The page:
We all know that our metabolism slows with age. In my twenties, I could easily shed weight in no time with a few simple and healthy dietary changes. Now, in my mid-forties, I find that merely glancing at a glass of red wine adds 2 pounds to my thighs. A restful night of sleep is a rarity, especially without the aid of modern medicine, and on most days by 3pm I find my fingers have stopped moving across my keyboard and I’m staring near catatonic at my computer screen because I’m so tired. Sound familiar?
I calculated my BMR (basal metabolic rate) and found that, indeed, I have a sluggish metabolism. The average woman has a BMR of about 1,500 calories a day, meaning that is the minimum number of calories you need on a day when you do nothing but sit at your computer or watch television. Here’s the formula to calculate a woman's BMR:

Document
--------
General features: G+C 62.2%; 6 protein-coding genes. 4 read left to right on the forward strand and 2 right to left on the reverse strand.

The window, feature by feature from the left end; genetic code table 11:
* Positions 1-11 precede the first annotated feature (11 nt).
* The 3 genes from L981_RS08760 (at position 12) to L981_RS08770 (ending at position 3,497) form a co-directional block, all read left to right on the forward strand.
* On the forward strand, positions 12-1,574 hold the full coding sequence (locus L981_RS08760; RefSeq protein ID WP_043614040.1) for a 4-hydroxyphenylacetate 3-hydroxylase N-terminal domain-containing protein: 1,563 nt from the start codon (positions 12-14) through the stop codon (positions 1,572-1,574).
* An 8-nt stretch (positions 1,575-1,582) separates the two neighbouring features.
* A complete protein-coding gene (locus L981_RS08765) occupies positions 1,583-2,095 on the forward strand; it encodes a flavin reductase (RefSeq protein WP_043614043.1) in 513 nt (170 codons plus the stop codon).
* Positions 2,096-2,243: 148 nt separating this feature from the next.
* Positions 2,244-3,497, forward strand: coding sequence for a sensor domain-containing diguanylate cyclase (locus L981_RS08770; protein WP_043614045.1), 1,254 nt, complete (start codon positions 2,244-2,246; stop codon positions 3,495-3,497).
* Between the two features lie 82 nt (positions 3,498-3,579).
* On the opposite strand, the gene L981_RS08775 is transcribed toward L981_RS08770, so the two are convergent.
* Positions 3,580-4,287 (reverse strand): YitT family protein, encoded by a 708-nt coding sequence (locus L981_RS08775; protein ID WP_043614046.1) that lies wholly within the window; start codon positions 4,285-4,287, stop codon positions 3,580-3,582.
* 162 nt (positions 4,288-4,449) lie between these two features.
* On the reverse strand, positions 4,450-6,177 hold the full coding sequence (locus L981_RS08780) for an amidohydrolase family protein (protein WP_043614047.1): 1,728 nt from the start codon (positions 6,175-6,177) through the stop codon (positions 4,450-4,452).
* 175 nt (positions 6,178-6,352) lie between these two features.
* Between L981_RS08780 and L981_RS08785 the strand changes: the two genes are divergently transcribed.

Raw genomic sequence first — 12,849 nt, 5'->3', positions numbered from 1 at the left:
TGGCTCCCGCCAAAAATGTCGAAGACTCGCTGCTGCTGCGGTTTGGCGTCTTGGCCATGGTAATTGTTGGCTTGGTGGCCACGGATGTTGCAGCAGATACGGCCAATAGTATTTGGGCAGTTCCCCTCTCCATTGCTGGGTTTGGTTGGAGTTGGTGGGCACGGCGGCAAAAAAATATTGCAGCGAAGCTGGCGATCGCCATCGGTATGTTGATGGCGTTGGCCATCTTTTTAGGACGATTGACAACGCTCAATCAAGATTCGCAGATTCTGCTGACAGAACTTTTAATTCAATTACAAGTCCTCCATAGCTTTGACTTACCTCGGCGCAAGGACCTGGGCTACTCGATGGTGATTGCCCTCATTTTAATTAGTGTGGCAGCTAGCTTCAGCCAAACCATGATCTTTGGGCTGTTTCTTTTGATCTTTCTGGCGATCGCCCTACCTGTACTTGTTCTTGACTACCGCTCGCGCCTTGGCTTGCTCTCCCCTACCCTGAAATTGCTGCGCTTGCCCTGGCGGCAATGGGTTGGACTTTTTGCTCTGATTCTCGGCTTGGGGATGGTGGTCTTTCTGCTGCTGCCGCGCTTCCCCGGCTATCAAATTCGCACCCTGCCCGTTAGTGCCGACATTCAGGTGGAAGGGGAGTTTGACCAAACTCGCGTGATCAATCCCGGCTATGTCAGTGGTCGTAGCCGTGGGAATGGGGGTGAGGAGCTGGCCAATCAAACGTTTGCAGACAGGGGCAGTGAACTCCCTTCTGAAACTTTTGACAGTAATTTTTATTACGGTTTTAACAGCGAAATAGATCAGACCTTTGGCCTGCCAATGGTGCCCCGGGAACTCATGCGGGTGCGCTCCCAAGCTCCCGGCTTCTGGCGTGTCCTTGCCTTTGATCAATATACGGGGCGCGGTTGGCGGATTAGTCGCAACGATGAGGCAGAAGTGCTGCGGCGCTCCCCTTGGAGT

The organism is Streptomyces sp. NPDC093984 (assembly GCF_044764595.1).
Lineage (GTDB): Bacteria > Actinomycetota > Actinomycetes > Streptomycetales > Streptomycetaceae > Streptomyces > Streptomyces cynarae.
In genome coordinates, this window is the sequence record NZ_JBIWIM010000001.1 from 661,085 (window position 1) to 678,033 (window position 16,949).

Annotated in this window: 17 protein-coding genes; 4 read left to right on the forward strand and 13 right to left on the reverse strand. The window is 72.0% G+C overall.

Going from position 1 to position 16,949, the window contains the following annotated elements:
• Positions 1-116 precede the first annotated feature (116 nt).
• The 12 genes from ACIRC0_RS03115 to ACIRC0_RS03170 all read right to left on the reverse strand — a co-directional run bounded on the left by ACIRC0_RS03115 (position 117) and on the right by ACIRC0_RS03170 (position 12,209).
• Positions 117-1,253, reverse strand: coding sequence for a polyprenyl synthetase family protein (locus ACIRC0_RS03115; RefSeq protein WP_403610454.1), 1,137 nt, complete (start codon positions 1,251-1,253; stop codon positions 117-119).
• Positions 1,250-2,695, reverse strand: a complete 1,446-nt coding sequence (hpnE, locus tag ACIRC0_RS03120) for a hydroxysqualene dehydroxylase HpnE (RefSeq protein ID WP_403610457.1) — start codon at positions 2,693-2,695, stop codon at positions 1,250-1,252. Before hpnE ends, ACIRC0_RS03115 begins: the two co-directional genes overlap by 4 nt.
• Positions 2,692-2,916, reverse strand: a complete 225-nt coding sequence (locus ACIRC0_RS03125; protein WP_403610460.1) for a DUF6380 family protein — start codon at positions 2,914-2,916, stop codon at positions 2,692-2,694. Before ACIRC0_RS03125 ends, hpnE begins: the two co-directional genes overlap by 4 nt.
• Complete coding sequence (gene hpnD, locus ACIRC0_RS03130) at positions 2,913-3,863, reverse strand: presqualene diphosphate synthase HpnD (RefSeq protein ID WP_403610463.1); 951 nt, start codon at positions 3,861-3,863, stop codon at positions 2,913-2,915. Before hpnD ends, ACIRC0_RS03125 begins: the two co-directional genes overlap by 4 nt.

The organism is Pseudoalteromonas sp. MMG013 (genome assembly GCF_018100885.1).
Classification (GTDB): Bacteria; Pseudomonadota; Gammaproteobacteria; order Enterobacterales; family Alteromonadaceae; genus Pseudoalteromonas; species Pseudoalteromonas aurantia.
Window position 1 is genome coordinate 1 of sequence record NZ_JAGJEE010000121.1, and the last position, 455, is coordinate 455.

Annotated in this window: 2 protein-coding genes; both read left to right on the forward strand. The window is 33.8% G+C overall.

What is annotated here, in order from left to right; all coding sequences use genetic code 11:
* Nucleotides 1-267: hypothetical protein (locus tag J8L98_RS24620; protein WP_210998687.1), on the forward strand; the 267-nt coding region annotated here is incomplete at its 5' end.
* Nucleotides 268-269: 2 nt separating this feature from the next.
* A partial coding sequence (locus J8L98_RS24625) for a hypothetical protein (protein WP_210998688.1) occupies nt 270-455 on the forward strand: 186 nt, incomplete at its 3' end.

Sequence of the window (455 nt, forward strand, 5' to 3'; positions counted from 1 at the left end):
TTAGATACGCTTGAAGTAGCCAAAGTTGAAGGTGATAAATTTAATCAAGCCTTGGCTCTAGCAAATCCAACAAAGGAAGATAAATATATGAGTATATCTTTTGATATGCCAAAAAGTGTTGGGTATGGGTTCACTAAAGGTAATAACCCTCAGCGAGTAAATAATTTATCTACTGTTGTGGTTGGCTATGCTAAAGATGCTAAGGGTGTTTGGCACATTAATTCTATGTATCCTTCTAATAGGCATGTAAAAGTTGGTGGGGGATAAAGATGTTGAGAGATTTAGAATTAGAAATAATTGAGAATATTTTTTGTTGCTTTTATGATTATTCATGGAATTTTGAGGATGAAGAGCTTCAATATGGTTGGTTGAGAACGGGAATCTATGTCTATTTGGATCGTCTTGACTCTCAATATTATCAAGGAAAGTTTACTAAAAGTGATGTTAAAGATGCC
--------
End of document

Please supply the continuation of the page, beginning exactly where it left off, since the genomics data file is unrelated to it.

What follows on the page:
655 = (4.35 x weight in pounds) + (4.7 x height in inches) - 4.7 x (age in years).
Or, here’s a simple BMR calculator if you don’t like math. You’ll get slightly different results from each (mine was a difference of about 88 calories), but at least you’ll have a range to go by and will know if your running on the slow side.
If you’re needing to rev up your engine, join me in following these healthy eating tools that will help you burn fat all day long.
Spice It Up
Warming foods such as chile peppers, ginger, cinnamon, garlic, vinegar, cloves and mustard contain calorie-killing properties, so spice up your meals!
Chew On It
Chewing a lot takes energy and burns calories so maximize foods such as nuts, crisp and crunchy whole fruits and vegetables, lean meats, and grains such as farro and brown rice.
Get a Buzz
Caffeinated drinks such as coffee, black and green teas not only keep you awake but they boost your metabolism too - just don’t load up your cup of Joe with dairy and sugar. Like caffeinated drinks, dark chocolate also contains catechins, an antioxidant that helps raise your resting metabolism. So go for about 1 ounce of good dark chocolate a day!
Check out these tips for improving your metabolism from WebMD.